North End Road Market, Fulham #market #fulham #london #produce #cherries
Shopping with Brita's Fill & Go Bottle

The Challenge

First, because I knew that practically all of the fresh produce I usually pick up in Waitrose is wrapped in plastic, I headed to North End Road to the daily vegetable market there and for all of the independent, family run newsagents that usually have fresh fruit and vegetables – unwrapped – spilling out into the street. I got a pound of new season English cherries for £3 to eat with my breakfast yogurt, some beautifully bright cherry tomatoes for my farro bowl, courgettes for my soup test and some mini pointed red peppers to use in my tray bake. I knew all of the fresh herbs in the supermarket either came in plastic bags or in pots wrapped with plastic, and while the market does sell big bunches of herbs, basil is not well suited to this treatment so was not available. I made the split second decision to substitute with a giant bunch of fresh mint that smelt amazing for 69p, I think it should taste okay! A long term solution would be to grow my own.

Whole Foods, Fulham #wholefoods
Seeds and Grains Bulk Buy at Whole Foods, Fulham #wholefoods #bulkbuy #seeds #grains

After a quick trip into Waitrose for the can of chickpeas and a box of eggs, I headed to Whole Foods. I know they’re excellent at recycling and using recycled plastics, but I think for the first time I noticed just how much single-use plastic things in a whole foods store were wrapped in! I need parmesan for the farro dish and while it was not only my list as I have a whole hunk in the fridge, I thought I’d see if it was possible to buy it without plastic wrapping; it was not. However, when I lived in Borough, I used to buy my cheese at Neal’s Yard Dairy. While my pre-portioned, cheese paper-wrapped hunks were also wrapped in plastic wrap, I’m sure they’d cut me a fresh piece, without plastic if I asked. I was, however, able to buy a jar of River Cottage’s organic yogurt (they’re big on sustainably too, and I’ve been wanted to try it for ages) in the fridge section. On the downside, Whole Foods was my one hope for milk in a carton or glass bottle that was not some sort of dairy substitute. It was the one item on my list I failed to buy.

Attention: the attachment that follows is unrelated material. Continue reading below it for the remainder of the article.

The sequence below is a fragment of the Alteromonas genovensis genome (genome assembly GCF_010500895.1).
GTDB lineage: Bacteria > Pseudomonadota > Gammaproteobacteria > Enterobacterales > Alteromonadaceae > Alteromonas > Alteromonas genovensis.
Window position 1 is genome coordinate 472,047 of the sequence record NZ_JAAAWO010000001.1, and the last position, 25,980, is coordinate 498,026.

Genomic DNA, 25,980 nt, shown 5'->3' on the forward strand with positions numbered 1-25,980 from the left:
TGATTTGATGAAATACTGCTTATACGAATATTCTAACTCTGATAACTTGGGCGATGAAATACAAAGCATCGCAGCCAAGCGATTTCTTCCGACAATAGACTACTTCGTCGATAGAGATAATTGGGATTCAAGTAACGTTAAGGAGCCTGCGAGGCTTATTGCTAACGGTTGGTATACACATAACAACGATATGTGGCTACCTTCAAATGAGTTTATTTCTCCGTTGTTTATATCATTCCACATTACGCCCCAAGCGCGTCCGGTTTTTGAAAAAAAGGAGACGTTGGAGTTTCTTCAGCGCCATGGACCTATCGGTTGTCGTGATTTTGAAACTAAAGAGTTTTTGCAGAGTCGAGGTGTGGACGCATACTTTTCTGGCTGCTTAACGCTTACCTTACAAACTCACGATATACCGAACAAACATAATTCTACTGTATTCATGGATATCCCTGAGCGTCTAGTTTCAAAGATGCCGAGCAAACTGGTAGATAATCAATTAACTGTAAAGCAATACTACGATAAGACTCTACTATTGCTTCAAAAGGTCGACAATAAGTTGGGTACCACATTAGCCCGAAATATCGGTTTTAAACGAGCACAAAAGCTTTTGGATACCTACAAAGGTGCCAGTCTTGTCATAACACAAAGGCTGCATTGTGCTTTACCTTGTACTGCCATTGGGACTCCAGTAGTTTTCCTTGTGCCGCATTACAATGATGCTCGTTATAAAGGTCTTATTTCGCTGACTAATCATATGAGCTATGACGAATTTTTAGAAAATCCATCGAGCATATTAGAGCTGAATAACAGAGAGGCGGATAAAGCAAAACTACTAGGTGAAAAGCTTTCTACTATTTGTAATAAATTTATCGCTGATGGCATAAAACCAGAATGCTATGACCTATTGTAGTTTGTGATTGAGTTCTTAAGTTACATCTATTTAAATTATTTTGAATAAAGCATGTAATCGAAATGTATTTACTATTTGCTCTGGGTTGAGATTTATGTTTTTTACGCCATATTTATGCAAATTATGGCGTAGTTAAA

Something I was excited about trying in Whole Foods which was totally new to me was the bulk buy section for seeds and grains, where you can measure out your own selection into paper bags. While it took me a moment to figure out, and it is hard to get an accurate measure with the scales provided being so far from the dispensers (and with no way to return grains to the top ones if you get too much!) I think this is a great way to cut down on the plastic bags things like this usually come in. However, I had to get short grain brown Italian rice instead of farro, as they did not have any (Waitrose sell farro, in a plastic bag!)

Parson's Nose, Parsons Green #butcher #sausages #parsonsgreen #london

Finally, to the butchers for some meat. I know I could have gone to the meat counter in any of the local supermarkets, or in Whole Foods, but I don’t go there enough and we should all be making an effort to support small independents. I picked out some so much better than supermarket quality sausages (we usually buy them as a treat!) and some Greek-marinated chicken fillets I thought would make a good protein in rice bowls for dinner.

What I Learnt

So, what did I learn from carrying out an entirely single-use plastic free food shop? First: shopping this way is a luxury most people won’t be able to manage, and this is a problem for the environment. First, it doubled the amount of time I usually spend going to Waitrose, as I went to the market, Whole Foods, Waitrose and the butchers. I write about food for a living so taking a load of time to source ingredients is normal for me, but most people have to fit their food shop into their precious evenings and weekends.